Johnny America


Short Piece In­volv­ing an Au­to­mo­bile (3 of 5)


Botan­i­ca closed an hour ago but An­gela knows the door­man and the bar­tender has a crush on me, so we let them pour us Jäger shots ’til five. We walk to Hous­ton Street and hail a cab.

I glance around the taxi, look­ing for the de­vi­a­tion that’s al­ways there. The dri­ver’s name­plate shows his ID, his name looks mid­dle-East­ern — nor­mal. The ra­dio has an am­ber LED dis­play — nor­mal. In every cab, be­hind an acrylic sheet, is a no­tice ex­plain­ing fixed fares from the air­ports and stan­dard tip­ping prac­tices. I spot an anom­aly; “oblig­a­tory” scrib­bled in Sharpie mark­er over “cus­tom­ary.”

An­gela whis­pers, “in my butt tonight,” then slides my hand from her knee up her leg and un­der her skirt.

All the while the cab is in mo­tion, and traf­fic is clear. Morn­ing rush hour has­n’t start­ed yet. We start over the Man­hat­tan Bridge when I no­tice the dri­ver has a bead­ed seat. I turn to­ward An­gela for a minute, bit­ing her neck, kiss­ing her cheek­bone, then back to the bead­ed car seat, count­ing a mantra in my head, the pat­tern of beads dark, light, dark, dark, light.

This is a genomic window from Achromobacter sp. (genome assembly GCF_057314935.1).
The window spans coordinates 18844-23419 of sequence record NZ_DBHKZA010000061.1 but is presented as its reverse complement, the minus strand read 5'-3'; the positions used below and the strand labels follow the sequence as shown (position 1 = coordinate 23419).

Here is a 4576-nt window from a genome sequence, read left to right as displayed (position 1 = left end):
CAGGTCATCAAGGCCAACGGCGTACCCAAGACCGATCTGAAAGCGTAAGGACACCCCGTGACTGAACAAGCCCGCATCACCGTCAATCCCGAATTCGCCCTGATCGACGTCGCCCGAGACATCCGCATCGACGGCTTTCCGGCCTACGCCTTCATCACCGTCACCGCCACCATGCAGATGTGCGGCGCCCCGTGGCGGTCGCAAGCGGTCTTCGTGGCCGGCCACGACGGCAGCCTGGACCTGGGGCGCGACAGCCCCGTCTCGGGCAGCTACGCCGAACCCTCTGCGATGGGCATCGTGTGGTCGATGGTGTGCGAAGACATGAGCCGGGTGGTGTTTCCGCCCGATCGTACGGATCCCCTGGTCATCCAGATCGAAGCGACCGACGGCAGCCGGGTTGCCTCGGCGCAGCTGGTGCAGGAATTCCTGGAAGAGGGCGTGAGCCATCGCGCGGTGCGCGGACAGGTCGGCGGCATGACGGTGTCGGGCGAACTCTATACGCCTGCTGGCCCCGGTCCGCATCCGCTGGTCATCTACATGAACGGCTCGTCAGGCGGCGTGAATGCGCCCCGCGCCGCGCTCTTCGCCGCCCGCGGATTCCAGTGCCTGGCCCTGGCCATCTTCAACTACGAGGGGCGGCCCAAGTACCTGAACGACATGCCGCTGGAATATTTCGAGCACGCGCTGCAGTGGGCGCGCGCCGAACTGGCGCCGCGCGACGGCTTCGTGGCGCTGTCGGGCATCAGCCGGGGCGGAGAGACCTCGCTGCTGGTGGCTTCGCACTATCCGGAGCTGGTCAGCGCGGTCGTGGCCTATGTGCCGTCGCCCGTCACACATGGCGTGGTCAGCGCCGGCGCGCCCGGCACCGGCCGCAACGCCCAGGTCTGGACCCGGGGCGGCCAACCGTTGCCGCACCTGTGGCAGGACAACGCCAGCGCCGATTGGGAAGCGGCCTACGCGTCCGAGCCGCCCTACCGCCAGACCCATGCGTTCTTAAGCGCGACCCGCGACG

The dri­ver is su­perb. He is­n’t turn­ing back to watch us, he does­n’t ad­just the ra­dio, does­n’t ask for di­rec­tions to Park Slope. An­ge­la’s un­done the but­tons of my pants and is strad­dling my right leg, drip­ping on­to me.

The dri­ver proves his su­pe­ri­or­i­ty. He rounds the cor­ner and we’re on her block.

“Just park any­where,” says An­gela, “any­where, please,” and he does, face still for­ward, eyes not glanc­ing in the mirror.

“What­ev­er you say, Boston,” he says to her. He no­ticed her ac­cent. He’s def­i­nite­ly In­di­an, I de­cide. “You don’t take too long.”

The sun start­ing up, our dri­ver picks up a news­pa­per from the pas­sen­ger side. I can’t tell which paper.

“You can watch if you want,” I say to him, look­ing from him to the pic­ture of a ba­by taped on the dash­board and back to An­ge­la’s crotch.

He fights with the Sports sec­tion; it’s not fold­ing over. “Thank you, no,” he says, “re­mem­ber tip.”

Filed under Fiction on July 8th, 2003

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